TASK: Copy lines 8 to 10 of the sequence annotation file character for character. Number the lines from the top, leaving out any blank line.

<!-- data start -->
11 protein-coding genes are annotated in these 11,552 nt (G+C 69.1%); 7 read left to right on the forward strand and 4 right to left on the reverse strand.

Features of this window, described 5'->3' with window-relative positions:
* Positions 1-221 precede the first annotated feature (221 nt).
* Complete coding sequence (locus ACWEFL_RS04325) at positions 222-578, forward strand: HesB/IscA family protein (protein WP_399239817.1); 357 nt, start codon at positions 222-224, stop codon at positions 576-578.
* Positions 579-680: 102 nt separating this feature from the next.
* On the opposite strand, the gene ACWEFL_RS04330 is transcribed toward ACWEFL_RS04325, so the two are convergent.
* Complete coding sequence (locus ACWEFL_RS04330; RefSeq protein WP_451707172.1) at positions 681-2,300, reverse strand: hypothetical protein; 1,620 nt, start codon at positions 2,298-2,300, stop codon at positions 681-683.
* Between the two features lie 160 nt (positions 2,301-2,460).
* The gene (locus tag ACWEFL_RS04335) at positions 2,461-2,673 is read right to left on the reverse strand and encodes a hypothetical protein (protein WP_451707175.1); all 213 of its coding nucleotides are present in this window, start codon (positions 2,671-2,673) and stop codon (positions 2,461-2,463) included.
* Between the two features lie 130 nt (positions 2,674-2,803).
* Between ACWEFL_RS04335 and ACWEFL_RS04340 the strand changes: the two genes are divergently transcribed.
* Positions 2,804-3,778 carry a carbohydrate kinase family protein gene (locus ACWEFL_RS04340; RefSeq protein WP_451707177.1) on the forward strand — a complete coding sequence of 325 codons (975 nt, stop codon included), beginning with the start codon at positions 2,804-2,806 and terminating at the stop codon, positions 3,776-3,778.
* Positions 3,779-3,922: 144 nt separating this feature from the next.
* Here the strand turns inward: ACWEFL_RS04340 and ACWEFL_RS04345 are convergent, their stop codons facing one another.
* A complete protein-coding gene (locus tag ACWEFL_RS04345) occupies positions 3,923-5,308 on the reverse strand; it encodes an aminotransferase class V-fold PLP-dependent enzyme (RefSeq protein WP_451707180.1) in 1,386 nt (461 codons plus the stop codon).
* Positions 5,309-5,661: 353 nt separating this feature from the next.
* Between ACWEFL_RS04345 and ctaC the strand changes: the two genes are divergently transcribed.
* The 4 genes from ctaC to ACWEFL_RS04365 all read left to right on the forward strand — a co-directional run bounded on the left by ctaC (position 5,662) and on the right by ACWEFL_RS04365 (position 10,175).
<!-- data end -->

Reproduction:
* Between the two features lie 160 nt (positions 2,301-2,460).
* The gene (locus tag ACWEFL_RS04335) at positions 2,461-2,673 is read right to left on the reverse strand and encodes a hypothetical protein (protein WP_451707175.1); all 213 of its coding nucleotides are present in this window, start codon (positions 2,671-2,673) and stop codon (positions 2,461-2,463) included.
* Between the two features lie 130 nt (positions 2,674-2,803).